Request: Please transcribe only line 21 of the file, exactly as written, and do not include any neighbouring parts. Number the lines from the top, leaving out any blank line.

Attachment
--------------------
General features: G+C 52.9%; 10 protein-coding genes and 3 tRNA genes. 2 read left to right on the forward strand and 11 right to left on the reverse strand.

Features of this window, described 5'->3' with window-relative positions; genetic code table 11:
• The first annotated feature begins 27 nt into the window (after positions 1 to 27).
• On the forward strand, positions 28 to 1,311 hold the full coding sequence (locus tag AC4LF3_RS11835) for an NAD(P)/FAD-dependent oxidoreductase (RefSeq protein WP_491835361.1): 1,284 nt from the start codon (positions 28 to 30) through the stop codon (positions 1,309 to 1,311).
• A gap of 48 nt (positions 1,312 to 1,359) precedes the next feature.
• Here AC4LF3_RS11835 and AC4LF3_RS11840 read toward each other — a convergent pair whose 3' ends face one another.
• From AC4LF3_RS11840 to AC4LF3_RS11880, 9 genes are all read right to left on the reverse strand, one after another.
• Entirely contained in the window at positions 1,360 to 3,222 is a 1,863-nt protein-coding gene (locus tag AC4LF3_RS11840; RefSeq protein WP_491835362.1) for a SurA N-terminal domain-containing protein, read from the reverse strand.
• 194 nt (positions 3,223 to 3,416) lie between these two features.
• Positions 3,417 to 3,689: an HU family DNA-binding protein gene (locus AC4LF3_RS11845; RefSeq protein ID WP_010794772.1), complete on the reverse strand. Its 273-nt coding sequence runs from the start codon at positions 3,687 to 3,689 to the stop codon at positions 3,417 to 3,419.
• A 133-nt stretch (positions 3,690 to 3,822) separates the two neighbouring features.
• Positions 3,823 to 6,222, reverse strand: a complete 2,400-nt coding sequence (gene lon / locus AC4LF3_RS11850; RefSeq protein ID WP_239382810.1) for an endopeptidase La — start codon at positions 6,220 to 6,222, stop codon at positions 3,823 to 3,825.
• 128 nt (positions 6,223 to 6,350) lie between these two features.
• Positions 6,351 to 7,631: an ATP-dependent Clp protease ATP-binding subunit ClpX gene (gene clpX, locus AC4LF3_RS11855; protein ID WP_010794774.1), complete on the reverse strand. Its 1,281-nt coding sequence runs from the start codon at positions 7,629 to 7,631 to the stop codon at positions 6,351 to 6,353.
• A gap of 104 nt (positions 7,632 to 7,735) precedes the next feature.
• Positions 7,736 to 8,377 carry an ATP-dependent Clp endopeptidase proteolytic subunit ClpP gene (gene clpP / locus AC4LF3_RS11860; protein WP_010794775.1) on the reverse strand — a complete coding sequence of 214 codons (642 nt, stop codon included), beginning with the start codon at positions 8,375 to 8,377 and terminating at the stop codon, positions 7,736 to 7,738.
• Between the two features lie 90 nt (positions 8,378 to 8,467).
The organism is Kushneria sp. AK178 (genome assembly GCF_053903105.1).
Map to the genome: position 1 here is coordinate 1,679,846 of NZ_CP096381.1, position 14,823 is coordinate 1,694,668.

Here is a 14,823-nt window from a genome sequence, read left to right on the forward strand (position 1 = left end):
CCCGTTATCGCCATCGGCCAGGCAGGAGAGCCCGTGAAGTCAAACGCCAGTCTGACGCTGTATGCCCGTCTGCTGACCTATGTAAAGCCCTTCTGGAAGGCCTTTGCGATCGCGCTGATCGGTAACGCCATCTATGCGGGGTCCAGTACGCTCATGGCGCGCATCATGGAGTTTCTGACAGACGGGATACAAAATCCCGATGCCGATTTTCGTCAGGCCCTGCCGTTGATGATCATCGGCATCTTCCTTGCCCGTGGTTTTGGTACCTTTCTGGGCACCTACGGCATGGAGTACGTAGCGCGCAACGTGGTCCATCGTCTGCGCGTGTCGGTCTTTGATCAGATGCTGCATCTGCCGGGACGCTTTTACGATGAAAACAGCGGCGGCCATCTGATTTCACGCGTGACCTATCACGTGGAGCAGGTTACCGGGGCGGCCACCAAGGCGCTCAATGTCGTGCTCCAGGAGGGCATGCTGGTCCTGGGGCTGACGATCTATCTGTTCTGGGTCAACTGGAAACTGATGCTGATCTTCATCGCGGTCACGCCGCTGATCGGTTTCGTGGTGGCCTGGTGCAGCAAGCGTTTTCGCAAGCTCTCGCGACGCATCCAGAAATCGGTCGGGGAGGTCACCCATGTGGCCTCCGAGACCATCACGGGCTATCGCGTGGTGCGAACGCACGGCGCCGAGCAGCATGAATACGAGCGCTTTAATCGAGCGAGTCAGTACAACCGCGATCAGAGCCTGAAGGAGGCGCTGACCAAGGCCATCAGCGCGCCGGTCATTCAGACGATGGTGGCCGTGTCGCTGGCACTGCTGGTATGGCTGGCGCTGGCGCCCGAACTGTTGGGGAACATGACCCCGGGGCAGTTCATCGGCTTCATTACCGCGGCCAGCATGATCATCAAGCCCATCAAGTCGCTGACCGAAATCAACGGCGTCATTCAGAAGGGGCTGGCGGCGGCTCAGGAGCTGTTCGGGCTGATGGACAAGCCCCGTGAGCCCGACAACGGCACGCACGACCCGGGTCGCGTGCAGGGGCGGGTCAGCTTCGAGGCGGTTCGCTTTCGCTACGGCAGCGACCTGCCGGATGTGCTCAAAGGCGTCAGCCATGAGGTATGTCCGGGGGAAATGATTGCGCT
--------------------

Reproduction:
CCCGTTATCGCCATCGGCCAGGCAGGAGAGCCCGTGAAGTCAAACGCCAGTCTGACGCTGTATGCCCGTCTGCTGACCTATGTAAAGCCCTTCTGGAAGGCCTTTGCGATCGCGCTGATCGGTAACGCCATCTATGCGGGGTCCAGTACGCTCATGGCGCGCATCATGGAGTTTCTGACAGACGGGATACAAAATCCCGATGCCGATTTTCGTCAGGCCCTGCCGTTGATGATCATCGGCATCTTCCTTGCCCGTGGTTTTGGTACCTTTCTGGGCACCTACGGCATGGAGTACGTAGCGCGCAACGTGGTCCATCGTCTGCGCGTGTCGGTCTTTGATCAGATGCTGCATCTGCCGGGACGCTTTTACGATGAAAACAGCGGCGGCCATCTGATTTCACGCGTGACCTATCACGTGGAGCAGGTTACCGGGGCGGCCACCAAGGCGCTCAATGTCGTGCTCCAGGAGGGCATGCTGGTCCTGGGGCTGACGATCTATCTGTTCTGGGTCAACTGGAAACTGATGCTGATCTTCATCGCGGTCACGCCGCTGATCGGTTTCGTGGTGGCCTGGTGCAGCAAGCGTTTTCGCAAGCTCTCGCGACGCATCCAGAAATCGGTCGGGGAGGTCACCCATGTGGCCTCCGAGACCATCACGGGCTATCGCGTGGTGCGAACGCACGGCGCCGAGCAGCATGAATACGAGCGCTTTAATCGAGCGAGTCAGTACAACCGCGATCAGAGCCTGAAGGAGGCGCTGACCAAGGCCATCAGCGCGCCGGTCATTCAGACGATGGTGGCCGTGTCGCTGGCACTGCTGGTATGGCTGGCGCTGGCGCCCGAACTGTTGGGGAACATGACCCCGGGGCAGTTCATCGGCTTCATTACCGCGGCCAGCATGATCATCAAGCCCATCAAGTCGCTGACCGAAATCAACGGCGTCATTCAGAAGGGGCTGGCGGCGGCTCAGGAGCTGTTCGGGCTGATGGACAAGCCCCGTGAGCCCGACAACGGCACGCACGACCCGGGTCGCGTGCAGGGGCGGGTCAGCTTCGAGGCGGTTCGCTTTCGCTACGGCAGCGACCTGCCGGATGTGCTCAAAGGCGTCAGCCATGAGGTATGTCCGGGGGAAATGATTGCGCT